Blend chocolate and heavy whipping cream together to create silky smooth chocolate ganache which can be used to make frosting, glaze, fondue, or chocolate truffles.
- 8 ounces semi-sweet chocolate
- 16 ounces heavy whipping cream
- 8 ounces semi-sweet chocolate
- 8 ounces heavy whipping cream
- 8 ounces semi-sweet chocolate
- 4 ounces heavy whipping cream
- 10 ounces semi-sweet chocolate
- 4 ounces heavy whipping cream
Finely chop the chocolate and place it in a large shallow bowl or in the bowl of a food processor.
Heat the heavy whipping cream in a saucepan set over medium heat just until it begins to simmer (bubbles begin to form).
Pour the hot cream over the chocolate. If you have patches of exposed chocolate, gently push it into the cream but do not stir!
Let the chocolate and cream sit, undisturbed for 3 minutes to allow the chocolate to begin to melt.
Then begin stirring the mixture in small circles in the center of the bowl. As the chocolate and cream start to darken and come together you can begin to make your circle bigger.
Continue stirring until the cream and chocolate come together then widen the circle again and continue until the entire bowl of cream comes together. Be sure to scrape the bottom and sides of the bowl.
Then quit stirring as soon as the chocolate and cream come together to create a silky smooth ganache.
Cover the bowl of ganache with a tight-fitting lid or press a piece of plastic wrap onto the top surface of the ganache and set it aside at room temperature.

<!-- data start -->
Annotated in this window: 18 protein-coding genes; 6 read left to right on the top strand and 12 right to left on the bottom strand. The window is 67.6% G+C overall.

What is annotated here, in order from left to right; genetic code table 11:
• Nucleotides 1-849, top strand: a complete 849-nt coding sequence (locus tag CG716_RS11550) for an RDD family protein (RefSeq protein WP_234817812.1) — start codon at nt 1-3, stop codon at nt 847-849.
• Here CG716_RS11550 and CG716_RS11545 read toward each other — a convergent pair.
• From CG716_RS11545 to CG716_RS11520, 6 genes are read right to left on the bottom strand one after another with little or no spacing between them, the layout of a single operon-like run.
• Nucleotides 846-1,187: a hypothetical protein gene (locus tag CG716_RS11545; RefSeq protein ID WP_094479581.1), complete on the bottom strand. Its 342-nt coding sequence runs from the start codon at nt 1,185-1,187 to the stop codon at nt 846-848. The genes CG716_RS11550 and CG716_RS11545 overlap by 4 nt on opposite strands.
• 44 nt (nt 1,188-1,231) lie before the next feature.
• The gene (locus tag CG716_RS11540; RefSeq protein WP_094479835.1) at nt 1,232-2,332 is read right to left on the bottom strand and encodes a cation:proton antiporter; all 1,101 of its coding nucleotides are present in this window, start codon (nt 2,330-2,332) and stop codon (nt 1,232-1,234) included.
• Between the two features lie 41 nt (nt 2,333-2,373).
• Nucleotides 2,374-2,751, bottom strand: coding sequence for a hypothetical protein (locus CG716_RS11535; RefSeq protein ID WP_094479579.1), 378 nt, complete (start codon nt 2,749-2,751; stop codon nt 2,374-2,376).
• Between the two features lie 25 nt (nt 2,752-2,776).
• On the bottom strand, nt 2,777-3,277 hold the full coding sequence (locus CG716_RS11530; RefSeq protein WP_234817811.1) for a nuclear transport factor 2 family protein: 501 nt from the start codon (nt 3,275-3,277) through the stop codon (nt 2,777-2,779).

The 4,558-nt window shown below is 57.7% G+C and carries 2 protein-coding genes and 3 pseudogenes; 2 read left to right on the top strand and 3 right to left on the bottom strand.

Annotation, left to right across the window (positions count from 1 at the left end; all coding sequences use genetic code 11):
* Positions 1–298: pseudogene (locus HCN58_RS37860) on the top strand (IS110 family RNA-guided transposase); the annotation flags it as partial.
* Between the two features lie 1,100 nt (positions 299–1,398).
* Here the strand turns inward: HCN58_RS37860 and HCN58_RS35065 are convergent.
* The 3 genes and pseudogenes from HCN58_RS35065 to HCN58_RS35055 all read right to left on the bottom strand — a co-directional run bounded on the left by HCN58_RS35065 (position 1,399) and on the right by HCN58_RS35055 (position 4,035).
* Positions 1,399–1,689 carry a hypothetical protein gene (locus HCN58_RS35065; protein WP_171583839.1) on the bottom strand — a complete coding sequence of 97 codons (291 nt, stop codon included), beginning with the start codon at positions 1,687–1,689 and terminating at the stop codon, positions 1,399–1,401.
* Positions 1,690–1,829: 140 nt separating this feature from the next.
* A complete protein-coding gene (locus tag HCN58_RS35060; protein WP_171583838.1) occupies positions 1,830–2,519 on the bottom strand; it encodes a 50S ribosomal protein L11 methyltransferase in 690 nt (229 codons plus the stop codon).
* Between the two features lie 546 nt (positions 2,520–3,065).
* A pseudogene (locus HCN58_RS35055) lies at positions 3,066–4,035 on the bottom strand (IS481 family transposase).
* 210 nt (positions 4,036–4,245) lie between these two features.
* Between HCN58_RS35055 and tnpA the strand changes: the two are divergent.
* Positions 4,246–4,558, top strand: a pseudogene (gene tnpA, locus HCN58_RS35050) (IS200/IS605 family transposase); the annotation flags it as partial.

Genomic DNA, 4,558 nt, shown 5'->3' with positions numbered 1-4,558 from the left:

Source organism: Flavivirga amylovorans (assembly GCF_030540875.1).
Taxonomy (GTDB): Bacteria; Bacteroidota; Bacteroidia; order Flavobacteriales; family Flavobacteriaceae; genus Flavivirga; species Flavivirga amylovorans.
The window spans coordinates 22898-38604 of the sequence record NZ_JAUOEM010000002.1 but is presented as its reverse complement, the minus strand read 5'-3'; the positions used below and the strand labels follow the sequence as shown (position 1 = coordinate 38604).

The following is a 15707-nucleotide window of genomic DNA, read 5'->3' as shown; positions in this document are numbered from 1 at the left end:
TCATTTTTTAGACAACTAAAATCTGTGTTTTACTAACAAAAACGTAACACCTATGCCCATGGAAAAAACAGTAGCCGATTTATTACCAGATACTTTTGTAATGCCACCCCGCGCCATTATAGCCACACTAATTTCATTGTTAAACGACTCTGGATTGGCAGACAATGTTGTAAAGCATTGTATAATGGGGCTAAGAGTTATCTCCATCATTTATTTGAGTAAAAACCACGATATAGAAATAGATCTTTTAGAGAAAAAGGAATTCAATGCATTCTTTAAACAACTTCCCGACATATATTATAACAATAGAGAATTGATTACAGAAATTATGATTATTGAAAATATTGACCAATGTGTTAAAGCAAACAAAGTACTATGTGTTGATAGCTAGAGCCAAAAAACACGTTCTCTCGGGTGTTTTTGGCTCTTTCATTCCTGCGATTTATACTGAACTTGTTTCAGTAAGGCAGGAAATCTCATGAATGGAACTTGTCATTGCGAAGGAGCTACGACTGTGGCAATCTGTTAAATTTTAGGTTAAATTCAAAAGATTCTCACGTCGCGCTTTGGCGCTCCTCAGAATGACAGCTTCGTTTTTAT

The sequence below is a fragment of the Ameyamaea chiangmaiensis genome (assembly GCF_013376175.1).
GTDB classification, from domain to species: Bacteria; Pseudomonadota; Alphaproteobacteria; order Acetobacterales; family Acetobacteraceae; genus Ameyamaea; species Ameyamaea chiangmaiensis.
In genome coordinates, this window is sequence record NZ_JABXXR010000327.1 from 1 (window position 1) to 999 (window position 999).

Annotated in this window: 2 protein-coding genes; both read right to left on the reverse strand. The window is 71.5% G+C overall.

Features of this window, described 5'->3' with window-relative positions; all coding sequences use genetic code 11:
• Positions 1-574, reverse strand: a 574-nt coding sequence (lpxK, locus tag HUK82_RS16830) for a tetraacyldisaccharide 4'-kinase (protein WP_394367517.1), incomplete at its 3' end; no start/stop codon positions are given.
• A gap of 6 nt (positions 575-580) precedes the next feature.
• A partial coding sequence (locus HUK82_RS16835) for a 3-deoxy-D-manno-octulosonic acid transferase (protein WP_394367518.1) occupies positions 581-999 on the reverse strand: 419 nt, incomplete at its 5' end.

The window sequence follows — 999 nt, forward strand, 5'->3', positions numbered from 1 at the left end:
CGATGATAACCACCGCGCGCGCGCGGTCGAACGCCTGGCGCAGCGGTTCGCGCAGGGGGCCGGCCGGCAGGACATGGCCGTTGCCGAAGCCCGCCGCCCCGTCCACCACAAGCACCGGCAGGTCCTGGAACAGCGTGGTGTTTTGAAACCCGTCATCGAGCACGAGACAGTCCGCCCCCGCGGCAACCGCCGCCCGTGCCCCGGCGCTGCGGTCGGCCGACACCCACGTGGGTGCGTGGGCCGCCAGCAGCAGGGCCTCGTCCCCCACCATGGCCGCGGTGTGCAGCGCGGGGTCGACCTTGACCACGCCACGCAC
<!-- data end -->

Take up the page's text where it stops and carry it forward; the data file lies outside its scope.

Pour hot cream over the chocolate, close the lid, and pulse two times.
Remove the lid and scrape down the side of the bowl being sure to scrape in the corners of the bowl.
Return the lid and wait for 2-3 minutes to allow the hot cream to melt the chocolate.
Then pulse 3-6 times until the ganache comes together.
Pour the ganache into a bowl, cover, and set aside to cool.
Do not scrape any thick chocolate from the bottom of the food processor, just allow the liquid ganache to fall into the bowl leaving behind any that is too thick.
Use the ganache as a glaze, fondue, filling, or frosting, or scoop and roll it into truffles.
- MILK CHOCOLATE GANACHE - be sure to increase the amount of chocolate, if using milk chocolate. Example use 2.5:1 ratio of milk chocolate to cream to make thick, fudge-like ganache to roll truffles.
- WHITE CHOCOLATE GANACHE - be sure to increase the amount of chocolate, if using white chocolate. Example use 3:1 ratio of white chocolate to cream when making rolled chocolate truffles.
- Chocolate ganache can be stored at room temperature for up to 2 weeks if covered with a tight-fitting lid.
- You can increase the shelf life to 3 weeks if you refrigerate the ganache.
- You can even freeze chocolate ganache for up to 3 months. Thaw in the refrigerator overnight.
What to make with chocolate ganache?
- Scoop and roll chocolate ganache to make chocolate truffles.
- Frost a cake with chocolate ganache.
- Pipe the ganache into hollow chocolate spheres to make hot chocolate bombs
- Spread or pipe in between two peanut butter cookies.
- Pipe ganache frosting in a big swirl over a delicious chocolate cupcake.
Recipes using Chocolate Ganache
- Make Mini Chocolate Cupcake Truffles by piping the ganache into mini white chocolate cups.
- Drizzle chocolate ganache and peanut butter over a Peanut Butter Cookie Ice Cream Sundae.
- Fill chocolate shells to make beautiful chocolate truffles.
- Scoop and roll chocolate ganache (made using raspberry puree) into chocolate shavings and crushed freeze-dried raspberries to make Chocolate Raspberry Truffles.
- Make a festive Sprinkle Birthday Cake with chocolate ganache dripping down over the top and sides of the cake.